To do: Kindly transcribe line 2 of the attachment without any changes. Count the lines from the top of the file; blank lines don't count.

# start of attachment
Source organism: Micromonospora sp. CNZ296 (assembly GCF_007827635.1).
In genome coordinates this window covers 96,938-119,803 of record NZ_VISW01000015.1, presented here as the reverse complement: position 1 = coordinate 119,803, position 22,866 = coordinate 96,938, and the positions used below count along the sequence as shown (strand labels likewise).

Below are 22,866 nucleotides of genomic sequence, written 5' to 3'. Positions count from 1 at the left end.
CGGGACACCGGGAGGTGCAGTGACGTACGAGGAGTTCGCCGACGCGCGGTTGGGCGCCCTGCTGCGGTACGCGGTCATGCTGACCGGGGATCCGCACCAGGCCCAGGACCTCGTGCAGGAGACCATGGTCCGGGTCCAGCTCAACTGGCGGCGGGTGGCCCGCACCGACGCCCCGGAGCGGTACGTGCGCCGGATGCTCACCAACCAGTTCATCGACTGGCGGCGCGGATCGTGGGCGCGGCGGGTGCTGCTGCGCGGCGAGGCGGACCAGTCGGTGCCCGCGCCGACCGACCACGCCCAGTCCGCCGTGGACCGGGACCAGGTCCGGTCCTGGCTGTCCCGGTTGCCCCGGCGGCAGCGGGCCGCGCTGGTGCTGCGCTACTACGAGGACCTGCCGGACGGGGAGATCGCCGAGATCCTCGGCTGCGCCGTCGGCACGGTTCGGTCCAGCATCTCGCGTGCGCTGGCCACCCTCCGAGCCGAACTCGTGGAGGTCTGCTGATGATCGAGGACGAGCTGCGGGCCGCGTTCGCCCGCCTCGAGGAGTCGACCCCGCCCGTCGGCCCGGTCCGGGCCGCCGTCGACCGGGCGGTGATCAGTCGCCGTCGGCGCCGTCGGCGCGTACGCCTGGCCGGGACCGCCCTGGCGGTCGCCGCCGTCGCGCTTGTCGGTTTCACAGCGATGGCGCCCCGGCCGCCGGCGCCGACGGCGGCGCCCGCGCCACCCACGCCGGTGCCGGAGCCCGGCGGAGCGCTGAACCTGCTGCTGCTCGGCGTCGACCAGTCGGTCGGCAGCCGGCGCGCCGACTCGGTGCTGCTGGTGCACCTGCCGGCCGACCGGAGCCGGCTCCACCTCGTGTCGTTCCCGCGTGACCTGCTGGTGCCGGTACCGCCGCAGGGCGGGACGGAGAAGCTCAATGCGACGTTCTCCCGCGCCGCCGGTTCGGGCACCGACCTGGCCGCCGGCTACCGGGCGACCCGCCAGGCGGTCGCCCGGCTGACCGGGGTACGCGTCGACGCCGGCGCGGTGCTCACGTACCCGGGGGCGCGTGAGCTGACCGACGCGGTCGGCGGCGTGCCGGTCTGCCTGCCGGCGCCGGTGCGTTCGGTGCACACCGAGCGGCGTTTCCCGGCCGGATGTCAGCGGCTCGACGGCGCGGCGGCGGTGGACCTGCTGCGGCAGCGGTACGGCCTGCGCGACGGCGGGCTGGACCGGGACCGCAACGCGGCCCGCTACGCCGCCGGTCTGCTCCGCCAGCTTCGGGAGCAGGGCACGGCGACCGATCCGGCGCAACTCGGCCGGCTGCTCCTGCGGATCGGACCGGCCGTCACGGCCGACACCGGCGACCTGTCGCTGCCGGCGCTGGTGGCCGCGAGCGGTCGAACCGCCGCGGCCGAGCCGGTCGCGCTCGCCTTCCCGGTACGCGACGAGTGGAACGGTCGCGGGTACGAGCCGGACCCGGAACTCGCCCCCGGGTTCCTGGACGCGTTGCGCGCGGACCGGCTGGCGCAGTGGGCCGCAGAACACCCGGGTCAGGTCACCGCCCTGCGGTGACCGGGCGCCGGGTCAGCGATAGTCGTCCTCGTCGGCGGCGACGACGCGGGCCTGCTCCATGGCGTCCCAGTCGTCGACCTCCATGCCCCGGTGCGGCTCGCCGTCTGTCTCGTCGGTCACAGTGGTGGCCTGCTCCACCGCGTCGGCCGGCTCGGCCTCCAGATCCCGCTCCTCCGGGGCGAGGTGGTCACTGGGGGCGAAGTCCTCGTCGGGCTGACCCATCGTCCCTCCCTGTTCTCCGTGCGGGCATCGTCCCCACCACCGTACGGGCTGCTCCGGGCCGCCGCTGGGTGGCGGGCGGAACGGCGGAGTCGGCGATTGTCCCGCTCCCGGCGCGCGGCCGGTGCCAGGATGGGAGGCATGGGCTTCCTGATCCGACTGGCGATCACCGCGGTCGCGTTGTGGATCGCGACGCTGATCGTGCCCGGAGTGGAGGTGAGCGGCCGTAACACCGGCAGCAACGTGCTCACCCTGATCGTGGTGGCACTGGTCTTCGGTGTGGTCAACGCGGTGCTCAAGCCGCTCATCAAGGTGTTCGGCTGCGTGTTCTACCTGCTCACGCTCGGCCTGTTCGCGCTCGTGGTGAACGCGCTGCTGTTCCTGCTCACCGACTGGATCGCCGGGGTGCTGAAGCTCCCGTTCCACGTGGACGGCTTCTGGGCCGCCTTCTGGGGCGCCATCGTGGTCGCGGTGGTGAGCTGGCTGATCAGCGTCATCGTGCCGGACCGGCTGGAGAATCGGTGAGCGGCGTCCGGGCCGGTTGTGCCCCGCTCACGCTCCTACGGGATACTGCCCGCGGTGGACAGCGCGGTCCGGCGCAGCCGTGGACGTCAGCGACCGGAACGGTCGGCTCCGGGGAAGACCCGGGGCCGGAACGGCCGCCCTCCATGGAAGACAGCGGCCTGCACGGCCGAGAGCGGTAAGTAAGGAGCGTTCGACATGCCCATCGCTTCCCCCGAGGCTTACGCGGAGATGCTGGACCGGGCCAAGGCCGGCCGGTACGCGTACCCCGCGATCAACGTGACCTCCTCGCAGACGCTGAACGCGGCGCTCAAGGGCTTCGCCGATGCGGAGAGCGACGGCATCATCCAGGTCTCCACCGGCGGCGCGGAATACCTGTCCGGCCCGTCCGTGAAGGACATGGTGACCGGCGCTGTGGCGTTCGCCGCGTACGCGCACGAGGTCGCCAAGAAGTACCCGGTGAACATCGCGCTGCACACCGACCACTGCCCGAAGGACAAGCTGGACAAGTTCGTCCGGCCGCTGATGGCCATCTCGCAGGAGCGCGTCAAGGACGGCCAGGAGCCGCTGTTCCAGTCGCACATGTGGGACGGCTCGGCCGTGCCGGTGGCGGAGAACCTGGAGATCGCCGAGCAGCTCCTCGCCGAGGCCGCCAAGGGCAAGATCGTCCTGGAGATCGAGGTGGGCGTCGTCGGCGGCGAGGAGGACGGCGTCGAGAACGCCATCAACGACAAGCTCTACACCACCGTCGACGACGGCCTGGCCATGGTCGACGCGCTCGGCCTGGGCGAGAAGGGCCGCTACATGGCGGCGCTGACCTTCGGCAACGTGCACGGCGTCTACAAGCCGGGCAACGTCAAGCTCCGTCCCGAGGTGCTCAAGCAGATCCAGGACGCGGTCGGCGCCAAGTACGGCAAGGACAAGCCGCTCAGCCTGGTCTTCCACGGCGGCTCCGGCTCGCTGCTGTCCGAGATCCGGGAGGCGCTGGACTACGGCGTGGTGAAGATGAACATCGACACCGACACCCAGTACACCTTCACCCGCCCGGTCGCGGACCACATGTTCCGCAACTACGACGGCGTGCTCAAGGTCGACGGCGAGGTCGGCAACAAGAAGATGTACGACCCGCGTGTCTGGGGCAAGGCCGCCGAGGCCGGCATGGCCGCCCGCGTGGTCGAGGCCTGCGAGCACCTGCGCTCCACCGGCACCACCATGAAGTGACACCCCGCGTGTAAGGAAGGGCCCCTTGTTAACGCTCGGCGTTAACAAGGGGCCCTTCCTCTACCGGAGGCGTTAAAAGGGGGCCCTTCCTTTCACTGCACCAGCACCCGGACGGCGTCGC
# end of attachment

In genome coordinates this window covers 96,938-119,803 of record NZ_VISW01000015.1, presented here as the reverse complement: position 1 = coordinate 119,803, position 22,866 = coordinate 96,938, and the positions used below count along the sequence as shown (strand labels likewise).